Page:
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Roy Moore’s Loss: a Victory for the Young Girls of America

Photo by FolsomNatural | CC BY 2.0

As mainstream media sees it, Roy Moore’s stunning special election loss yesterday in red-state Alabama to Democrat Doug Jones is all about narrowing Republican control in the U.S. Senate; or it’s about Trump’s inability to boost a fellow Republican; or it’s an early warning for Republicans as to how they will fare in the 2018 midterm elections.

But if the media could pull itself out of the 24/7 political swamp for a moment and broaden our nation’s horizon past 2018, we might consider the impact that last night’s events will have on the lives of the women who had the courage to come forward and accuse Roy Moore of sexually molesting them when they were young girls and its impact on the next generation of American girls who desperately need and deserve less hostile work environments in our so-called “democracy” when it’s their time to join the workforce.

From television news to Hollywood to Congress to the Oval Office, women have boldly said this year that enough is enough. They have risked their careers and backlash and lawsuits and revealed their sexual attackers, even after they had signed those barbaric gag orders as part of a settlement to shield their attackers from public disclosure. They have brought one of America’s darkest secrets of how women are routinely sexually demeaned in the workplace and “kept in their place” into the disinfecting sunshine of public scrutiny. That courage has inspired a long-overdue national debate on what America really stands for and if it is genuinely a beacon of hope to the world.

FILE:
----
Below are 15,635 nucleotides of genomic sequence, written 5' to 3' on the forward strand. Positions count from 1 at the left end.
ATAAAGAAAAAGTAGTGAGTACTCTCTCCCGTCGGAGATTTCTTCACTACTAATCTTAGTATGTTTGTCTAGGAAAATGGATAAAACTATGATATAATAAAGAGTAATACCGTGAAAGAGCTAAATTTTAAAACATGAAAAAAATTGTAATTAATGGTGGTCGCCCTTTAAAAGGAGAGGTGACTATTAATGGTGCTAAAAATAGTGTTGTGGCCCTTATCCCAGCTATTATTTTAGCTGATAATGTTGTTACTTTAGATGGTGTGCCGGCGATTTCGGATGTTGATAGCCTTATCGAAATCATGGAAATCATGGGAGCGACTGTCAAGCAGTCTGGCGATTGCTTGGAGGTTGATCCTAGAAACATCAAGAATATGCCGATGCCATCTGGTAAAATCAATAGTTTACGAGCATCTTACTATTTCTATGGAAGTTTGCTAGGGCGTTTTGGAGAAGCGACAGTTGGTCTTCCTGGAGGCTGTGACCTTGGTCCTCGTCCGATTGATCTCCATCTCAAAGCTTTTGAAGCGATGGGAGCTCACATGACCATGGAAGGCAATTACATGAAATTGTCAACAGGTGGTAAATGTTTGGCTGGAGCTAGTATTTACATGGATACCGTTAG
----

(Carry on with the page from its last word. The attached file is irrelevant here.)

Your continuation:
Putting a man like Donald Trump in the White House after he was caught on an Access Hollywood video admitting to grabbing women in their genital area and bragging that he could get away with it because he was a celebrity has only added more fuel to the burning question of just how bright America’s beacon actually shines to the rest of the world.

If you are a young girl working as a waitress or in a store in a Mall in Alabama, you won a victory last night. If you are the parents or grandparents of a young teenage girl, you can sleep a little easier tonight. Across America, adult men who prey on underage girls or young women in the workplace have received the message that even powerful politicos supported by the President of the United States can be shamed in the public square.

Roy Moore is the God-touting former Judge who, despite multiple, credible allegations of preying on young girls in his 30s, including allegations of sexually assaulting a 14 and 16 year old, received the support of President Trump. The special election was held to fill the U.S. Senate seat vacated by Jeff Sessions after Trump named him U.S. Attorney General.

But this national debate will fall short of meaningful change in our nation if the key underpinning of sexual assaults with impunity in America is not fully addressed and discontinued. Whether we are talking about sexual assaults within the Catholic Church, in the military, on college campuses, or on Wall Street, a private justice system has been tolerated and it is that no-court system that has allowed these atrocities to proliferate and to be shielded from law enforcement and public scrutiny. In many of these cases, our nation’s courts and jury trials were removed as a remedy to the victim of the crime on the recommendation of lawyers dangling a monetary settlement, of which they would get a quick, hefty cut.